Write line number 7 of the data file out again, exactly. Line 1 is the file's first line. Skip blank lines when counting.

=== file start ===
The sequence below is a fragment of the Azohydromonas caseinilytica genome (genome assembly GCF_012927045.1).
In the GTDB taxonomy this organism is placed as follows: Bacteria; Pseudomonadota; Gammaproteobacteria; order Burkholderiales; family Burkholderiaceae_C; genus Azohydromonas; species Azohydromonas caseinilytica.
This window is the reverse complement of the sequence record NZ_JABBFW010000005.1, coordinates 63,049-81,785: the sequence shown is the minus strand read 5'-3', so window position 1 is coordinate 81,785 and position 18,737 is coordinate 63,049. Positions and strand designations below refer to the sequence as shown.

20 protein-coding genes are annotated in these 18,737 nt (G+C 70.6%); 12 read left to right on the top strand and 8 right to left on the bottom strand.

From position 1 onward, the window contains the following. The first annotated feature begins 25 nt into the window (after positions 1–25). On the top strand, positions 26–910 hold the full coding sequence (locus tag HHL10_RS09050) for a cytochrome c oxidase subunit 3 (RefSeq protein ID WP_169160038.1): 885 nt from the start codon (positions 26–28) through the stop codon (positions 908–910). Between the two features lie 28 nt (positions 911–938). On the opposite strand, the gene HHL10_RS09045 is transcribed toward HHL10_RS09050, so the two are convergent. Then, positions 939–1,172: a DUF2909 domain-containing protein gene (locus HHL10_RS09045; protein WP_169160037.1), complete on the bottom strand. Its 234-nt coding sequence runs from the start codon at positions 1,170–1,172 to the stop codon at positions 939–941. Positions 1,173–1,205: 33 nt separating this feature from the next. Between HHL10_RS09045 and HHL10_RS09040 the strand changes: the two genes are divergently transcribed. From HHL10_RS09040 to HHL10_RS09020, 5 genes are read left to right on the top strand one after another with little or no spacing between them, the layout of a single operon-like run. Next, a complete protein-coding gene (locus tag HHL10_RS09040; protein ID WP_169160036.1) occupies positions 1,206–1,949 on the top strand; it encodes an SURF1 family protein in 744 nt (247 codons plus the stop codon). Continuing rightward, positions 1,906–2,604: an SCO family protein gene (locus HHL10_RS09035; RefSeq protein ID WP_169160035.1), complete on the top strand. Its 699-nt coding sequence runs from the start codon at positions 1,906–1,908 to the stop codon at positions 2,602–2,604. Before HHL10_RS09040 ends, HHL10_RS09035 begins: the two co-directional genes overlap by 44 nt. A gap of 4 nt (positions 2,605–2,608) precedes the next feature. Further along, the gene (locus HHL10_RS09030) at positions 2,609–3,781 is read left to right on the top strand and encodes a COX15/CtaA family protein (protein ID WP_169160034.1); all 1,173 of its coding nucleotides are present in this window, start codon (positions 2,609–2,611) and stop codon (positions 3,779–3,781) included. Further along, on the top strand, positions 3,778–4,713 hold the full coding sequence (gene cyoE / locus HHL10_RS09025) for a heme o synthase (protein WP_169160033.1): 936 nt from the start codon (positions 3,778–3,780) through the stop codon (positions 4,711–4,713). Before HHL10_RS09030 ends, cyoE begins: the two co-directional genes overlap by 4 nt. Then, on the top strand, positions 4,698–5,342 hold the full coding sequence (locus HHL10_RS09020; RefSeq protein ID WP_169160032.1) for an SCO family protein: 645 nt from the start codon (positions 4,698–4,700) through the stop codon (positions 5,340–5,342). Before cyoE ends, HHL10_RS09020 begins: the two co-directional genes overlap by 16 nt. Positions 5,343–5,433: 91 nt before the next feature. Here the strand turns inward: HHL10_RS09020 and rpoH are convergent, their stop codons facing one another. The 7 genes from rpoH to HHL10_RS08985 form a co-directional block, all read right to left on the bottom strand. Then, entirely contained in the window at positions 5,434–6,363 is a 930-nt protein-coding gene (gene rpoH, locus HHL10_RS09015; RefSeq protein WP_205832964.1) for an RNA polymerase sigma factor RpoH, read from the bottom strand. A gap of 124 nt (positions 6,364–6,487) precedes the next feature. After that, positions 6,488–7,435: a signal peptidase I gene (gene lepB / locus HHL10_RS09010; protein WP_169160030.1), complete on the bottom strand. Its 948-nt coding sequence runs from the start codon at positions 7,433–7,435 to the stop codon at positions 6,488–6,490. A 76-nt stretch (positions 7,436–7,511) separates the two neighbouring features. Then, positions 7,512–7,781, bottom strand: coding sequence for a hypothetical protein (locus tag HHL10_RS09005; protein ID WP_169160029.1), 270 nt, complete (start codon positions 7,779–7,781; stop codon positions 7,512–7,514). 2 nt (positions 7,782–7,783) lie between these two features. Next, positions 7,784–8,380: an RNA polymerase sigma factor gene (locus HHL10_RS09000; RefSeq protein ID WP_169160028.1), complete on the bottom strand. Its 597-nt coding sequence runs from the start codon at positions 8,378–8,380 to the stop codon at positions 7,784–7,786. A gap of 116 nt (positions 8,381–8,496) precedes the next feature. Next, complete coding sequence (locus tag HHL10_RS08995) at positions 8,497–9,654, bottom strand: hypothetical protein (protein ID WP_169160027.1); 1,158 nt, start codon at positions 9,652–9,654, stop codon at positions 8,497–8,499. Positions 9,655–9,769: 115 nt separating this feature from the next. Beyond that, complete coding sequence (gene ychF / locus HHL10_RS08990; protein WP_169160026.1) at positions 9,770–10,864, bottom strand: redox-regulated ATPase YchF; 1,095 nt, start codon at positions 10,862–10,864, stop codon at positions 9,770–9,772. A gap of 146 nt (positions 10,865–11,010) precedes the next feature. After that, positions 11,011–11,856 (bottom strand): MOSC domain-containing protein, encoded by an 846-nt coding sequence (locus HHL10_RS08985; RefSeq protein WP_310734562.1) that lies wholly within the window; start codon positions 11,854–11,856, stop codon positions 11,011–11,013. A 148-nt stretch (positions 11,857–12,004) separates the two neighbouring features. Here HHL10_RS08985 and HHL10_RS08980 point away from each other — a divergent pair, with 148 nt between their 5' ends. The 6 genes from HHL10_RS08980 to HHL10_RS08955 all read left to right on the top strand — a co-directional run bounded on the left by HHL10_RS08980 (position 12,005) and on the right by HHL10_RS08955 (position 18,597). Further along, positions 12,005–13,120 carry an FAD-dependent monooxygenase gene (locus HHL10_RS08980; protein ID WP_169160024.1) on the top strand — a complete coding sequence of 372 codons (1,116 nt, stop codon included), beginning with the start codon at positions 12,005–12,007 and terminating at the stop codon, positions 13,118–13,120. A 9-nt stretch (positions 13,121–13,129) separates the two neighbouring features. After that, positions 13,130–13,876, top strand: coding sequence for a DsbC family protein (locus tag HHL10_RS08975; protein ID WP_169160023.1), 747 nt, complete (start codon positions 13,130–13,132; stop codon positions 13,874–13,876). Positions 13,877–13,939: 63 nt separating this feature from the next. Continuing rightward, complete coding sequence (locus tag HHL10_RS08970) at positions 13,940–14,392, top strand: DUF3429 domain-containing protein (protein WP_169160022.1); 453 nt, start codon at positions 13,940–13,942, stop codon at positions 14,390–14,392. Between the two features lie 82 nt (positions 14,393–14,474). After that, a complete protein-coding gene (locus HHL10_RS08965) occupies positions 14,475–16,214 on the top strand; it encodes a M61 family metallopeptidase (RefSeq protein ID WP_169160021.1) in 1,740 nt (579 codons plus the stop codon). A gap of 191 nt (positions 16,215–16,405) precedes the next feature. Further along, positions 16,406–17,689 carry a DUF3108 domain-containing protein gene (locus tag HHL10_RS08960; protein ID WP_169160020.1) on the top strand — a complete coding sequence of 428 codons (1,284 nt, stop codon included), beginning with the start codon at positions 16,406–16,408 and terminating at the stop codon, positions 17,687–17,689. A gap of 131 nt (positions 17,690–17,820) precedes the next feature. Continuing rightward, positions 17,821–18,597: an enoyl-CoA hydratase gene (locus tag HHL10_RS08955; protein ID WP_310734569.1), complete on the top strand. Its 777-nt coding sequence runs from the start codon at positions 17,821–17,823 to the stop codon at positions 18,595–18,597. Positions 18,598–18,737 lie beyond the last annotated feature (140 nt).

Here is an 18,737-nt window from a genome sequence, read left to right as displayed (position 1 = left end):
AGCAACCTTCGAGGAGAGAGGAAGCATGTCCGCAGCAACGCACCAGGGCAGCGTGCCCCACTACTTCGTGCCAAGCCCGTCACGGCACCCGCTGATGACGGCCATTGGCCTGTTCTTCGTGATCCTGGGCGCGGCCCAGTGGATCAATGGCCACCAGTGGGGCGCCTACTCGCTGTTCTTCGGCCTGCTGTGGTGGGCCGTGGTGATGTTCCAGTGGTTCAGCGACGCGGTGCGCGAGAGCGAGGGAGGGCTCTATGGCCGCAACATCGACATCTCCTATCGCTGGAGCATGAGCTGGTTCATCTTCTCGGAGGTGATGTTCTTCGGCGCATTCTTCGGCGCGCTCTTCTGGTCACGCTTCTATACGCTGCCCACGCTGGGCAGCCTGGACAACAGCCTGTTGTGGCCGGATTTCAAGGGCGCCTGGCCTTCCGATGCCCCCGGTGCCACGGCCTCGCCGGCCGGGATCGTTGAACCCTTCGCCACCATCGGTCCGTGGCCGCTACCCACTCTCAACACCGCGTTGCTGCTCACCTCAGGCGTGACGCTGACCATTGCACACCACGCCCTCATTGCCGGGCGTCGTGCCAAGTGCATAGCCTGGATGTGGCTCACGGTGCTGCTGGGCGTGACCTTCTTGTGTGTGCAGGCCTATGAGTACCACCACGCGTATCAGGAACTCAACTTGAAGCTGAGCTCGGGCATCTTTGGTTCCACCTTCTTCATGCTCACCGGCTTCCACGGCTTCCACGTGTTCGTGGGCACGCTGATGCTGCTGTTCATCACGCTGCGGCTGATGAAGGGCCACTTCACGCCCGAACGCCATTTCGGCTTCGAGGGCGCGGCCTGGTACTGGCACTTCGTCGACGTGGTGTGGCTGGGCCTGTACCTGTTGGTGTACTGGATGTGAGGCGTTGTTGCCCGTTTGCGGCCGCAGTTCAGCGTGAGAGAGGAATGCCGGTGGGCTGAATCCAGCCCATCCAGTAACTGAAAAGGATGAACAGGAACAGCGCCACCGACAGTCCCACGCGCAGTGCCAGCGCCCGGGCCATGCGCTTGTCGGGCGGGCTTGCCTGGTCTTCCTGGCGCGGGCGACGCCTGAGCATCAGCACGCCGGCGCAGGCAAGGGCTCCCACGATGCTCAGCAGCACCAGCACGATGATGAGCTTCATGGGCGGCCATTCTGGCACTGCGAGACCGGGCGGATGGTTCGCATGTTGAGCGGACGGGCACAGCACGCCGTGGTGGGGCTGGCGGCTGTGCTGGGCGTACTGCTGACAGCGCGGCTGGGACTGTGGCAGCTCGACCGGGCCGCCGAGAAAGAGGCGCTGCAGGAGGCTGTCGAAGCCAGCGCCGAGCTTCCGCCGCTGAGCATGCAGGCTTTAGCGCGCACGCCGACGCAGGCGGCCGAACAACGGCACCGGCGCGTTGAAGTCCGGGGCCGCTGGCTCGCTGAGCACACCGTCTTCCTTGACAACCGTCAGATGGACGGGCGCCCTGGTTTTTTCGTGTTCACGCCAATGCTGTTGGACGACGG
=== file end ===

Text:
AGCAACCTTCGAGGAGAGAGGAAGCATGTCCGCAGCAACGCACCAGGGCAGCGTGCCCCACTACTTCGTGCCAAGCCCGTCACGGCACCCGCTGATGACGGCCATTGGCCTGTTCTTCGTGATCCTGGGCGCGGCCCAGTGGATCAATGGCCACCAGTGGGGCGCCTACTCGCTGTTCTTCGGCCTGCTGTGGTGGGCCGTGGTGATGTTCCAGTGGTTCAGCGACGCGGTGCGCGAGAGCGAGGGAGGGCTCTATGGCCGCAACATCGACATCTCCTATCGCTGGAGCATGAGCTGGTTCATCTTCTCGGAGGTGATGTTCTTCGGCGCATTCTTCGGCGCGCTCTTCTGGTCACGCTTCTATACGCTGCCCACGCTGGGCAGCCTGGACAACAGCCTGTTGTGGCCGGATTTCAAGGGCGCCTGGCCTTCCGATGCCCCCGGTGCCACGGCCTCGCCGGCCGGGATCGTTGAACCCTTCGCCACCATCGGTCCGTGGCCGCTACCCACTCTCAACACCGCGTTGCTGCTCACCTCAGGCGTGACGCTGACCATTGCACACCACGCCCTCATTGCCGGGCGTCGTGCCAAGTGCATAGCCTGGATGTGGCTCACGGTGCTGCTGGGCGTGACCTTCTTGTGTGTGCAGGCCTATGAGTACCACCACGCGTATCAGGAACTCAACTTGAAGCTGAGCTCGGGCATCTTTGGTTCCACCTTCTTCATGCTCACCGGCTTCCACGGCTTCCACGTGTTCGTGGGCACGCTGATGCTGCTGTTCATCACGCTGCGGCTGATGAAGGGCCACTTCACGCCCGAACGCCATTTCGGCTTCGAGGGCGCGGCCTGGTACTGGCACTTCGTCGACGTGGTGTGGCTGGGCCTGTACCTGTTGGTGTACTGGATGTGAGGCGTTGTTGCCCGTTTGCGGCCGCAGTTCAGCGTGAGAGAGGAATGCCGGTGGGCTGAATCCAGCCCATCCAGTAACTGAAAAGGATGAACAGGAACAGCGCCACCGACAGTCCCACGCGCAGTGCCAGCGCCCGGGCCATGCGCTTGTCGGGCGGGCTTGCCTGGTCTTCCTGGCGCGGGCGACGCCTGAGCATCAGCACGCCGGCGCAGGCAAGGGCTCCCACGATGCTCAGCAGCACCAGCACGATGATGAGCTTCATGGGCGGCCATTCTGGCACTGCGAGACCGGGCGGATGGTTCGCATGTTGAGCGGACGGGCACAGCACGCCGTGGTGGGGCTGGCGGCTGTGCTGGGCGTACTGCTGACAGCGCGGCTGGGACTGTGGCAGCTCGACCGGGCCGCCGAGAAAGAGGCGCTGCAGGAGGCTGTCGAAGCCAGCGCCGAGCTTCCGCCGCTGAGCATGCAGGCTTTAGCGCGCACGCCGACGCAGGCGGCCGAACAACGGCACCGGCGCGTTGAAGTCCGGGGCCGCTGGCTCGCTGAGCACACCGTCTTCCTTGACAACCGTCAGATGGACGGGCGCCCTGGTTTTTTCGTGTTCACGCCAATGCTGTTGGACGACGG